Skip to main content
Lake County, Ohio - Sheriff's Office

Ask the Chief ...


    Ask the Chief is a series of short articles that explain the various aspects of the operations at the Lake County Sheriff's Office.  This week's topic is:



    Ask the Chief…..

    What is so Unique about Incarcerated Women ?

              Today we have 90 women incarcerated in our jail, roughly 25% of our inmate population.  So I asked Capt. Cynthia Brooks, our Jail Administrator with over 30 years of experience in the field, to explain why so many women are incarcerated today.  Here is what she had to say…..

              “In 1989 the Lake County Sheriff’s Office housed an average of 9 females per day.  By 2007 our daily population of females averaged 57 per day.  Today our average female population is 90.  In studies concerning this dramatic increase professionals have cited poor life choices in relationships, low self-esteem, inadequate education, lack of family support and limited income as primary factors leading to their incarceration. 

              Why focus on female offenders?   The National Institute of Corrections (NIC) explains that there are significant differences between female inmates and their male counterparts.  For example, women are more likely to be victims of poverty, hopelessness, sexual and/or physical abuse in their lifetimes.  When considering the care, custody and control of women offenders, equal treatment between men and women should not and does not always mean the same treatment.  In jails and prisons, structure, design, rules, layout, the colors, the uniforms, the meals and the programming were all designed for men.  When applied to incarcerated women they may not produce the dame rehabilitative effects.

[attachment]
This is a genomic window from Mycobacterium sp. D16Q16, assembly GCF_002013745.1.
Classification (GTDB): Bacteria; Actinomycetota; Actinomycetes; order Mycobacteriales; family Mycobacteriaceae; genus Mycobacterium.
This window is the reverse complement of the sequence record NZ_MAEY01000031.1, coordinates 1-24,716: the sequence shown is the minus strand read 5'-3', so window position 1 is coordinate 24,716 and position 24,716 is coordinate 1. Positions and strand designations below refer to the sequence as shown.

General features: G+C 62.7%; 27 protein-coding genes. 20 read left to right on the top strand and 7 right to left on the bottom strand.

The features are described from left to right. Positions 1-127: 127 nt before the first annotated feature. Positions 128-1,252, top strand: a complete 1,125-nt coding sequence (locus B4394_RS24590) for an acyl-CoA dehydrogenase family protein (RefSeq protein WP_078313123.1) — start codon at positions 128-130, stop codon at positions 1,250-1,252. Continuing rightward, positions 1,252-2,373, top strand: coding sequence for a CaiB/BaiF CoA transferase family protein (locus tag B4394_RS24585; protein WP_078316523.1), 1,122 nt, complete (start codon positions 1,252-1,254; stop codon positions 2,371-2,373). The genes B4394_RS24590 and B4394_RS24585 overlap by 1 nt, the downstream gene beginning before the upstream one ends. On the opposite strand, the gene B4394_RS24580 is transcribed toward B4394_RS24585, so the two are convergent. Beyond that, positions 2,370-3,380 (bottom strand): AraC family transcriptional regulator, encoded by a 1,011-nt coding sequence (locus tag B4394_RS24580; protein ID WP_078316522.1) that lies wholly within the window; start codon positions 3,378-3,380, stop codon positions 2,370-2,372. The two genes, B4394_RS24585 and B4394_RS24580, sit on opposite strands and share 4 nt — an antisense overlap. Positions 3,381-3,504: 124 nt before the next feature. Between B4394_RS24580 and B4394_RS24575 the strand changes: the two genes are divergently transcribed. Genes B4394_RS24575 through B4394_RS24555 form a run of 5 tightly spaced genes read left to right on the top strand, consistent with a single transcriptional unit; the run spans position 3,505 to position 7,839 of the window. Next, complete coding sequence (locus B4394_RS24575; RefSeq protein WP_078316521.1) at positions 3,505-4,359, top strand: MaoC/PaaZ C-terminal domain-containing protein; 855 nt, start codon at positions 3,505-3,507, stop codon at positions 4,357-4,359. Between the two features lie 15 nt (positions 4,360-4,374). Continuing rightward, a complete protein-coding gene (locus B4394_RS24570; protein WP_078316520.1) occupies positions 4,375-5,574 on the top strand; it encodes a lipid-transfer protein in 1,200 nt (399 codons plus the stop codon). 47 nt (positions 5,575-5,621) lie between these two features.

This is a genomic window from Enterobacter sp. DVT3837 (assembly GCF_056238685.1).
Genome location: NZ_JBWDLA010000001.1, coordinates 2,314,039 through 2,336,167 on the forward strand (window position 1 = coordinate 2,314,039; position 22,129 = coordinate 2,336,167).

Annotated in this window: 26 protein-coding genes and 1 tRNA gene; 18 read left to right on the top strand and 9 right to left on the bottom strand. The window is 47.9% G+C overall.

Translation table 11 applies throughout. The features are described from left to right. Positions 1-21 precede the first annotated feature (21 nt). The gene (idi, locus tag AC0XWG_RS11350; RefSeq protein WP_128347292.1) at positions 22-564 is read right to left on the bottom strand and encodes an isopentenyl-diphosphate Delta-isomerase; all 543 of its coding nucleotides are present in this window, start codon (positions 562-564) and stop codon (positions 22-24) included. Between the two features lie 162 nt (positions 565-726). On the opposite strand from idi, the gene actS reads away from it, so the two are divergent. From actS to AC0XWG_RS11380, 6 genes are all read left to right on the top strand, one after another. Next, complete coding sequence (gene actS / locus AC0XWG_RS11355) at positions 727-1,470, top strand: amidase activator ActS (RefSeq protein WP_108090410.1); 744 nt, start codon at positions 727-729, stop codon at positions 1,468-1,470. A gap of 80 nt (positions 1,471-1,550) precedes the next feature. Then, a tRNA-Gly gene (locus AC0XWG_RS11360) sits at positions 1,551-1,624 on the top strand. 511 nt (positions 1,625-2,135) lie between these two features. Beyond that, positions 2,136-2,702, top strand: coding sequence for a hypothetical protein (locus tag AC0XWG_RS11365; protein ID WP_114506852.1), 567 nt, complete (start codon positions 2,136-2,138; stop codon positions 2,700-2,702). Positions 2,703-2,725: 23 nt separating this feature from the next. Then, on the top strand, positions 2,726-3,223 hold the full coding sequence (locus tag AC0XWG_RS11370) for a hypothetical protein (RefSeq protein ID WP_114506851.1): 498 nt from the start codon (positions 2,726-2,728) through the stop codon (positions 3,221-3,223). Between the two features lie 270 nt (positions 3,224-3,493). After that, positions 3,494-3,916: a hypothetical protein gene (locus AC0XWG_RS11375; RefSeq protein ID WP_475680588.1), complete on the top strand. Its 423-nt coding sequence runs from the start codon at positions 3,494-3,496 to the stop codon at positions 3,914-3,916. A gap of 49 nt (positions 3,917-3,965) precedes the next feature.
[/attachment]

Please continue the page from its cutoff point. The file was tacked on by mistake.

With such a growing population of women in jails and prisons throughout the United States most have adopted the Gender-Responsive Strategies.  “Gender Responsive approaches are multi-dimensional and are based on theoretical perspectives that acknowledge women’s pathways into the criminal justice system.  These approaches address social (poverty, race, class and gender) and cultural factors as well as therapeutic interventions.  These interventions address issues such as abuse, violence, family, relationships, substance abuse and co-occurring disorders”.  They provide a strength based approach to treatment, skill building and encourages women to become self-sufficient which decreases their likelihood of recidivism. 

                Facility Administrators are realizing the impact of the high population of females and the numerous problems that women can create.  Ideas such as treatment programs, substance abuse, mental health, trauma, medical, childcare, skill building, housing, transportation, accountability and responsibility ultimately may reduce the cycle of incarceration.  

                 A profile based on national data from NIC for women offenders reveals the following characteristics: 

    • Disproportionately women of color.
    • In their early to mid-30s.
    • Most likely to have been convicted of a drug-related offense.
    • From fragmented families that include other family members who also have been involved with the criminal justice system.
    • Survivors of physical and/or sexual abuse as children and adults.
    • Individuals with significant substance abuse problems.
    • Individuals with multiple physical and mental health problems.
    • Unmarried mothers of minor children.
    • Individuals with a high school or general equivalency diploma (GED) but limited vocational training and sporadic work histories.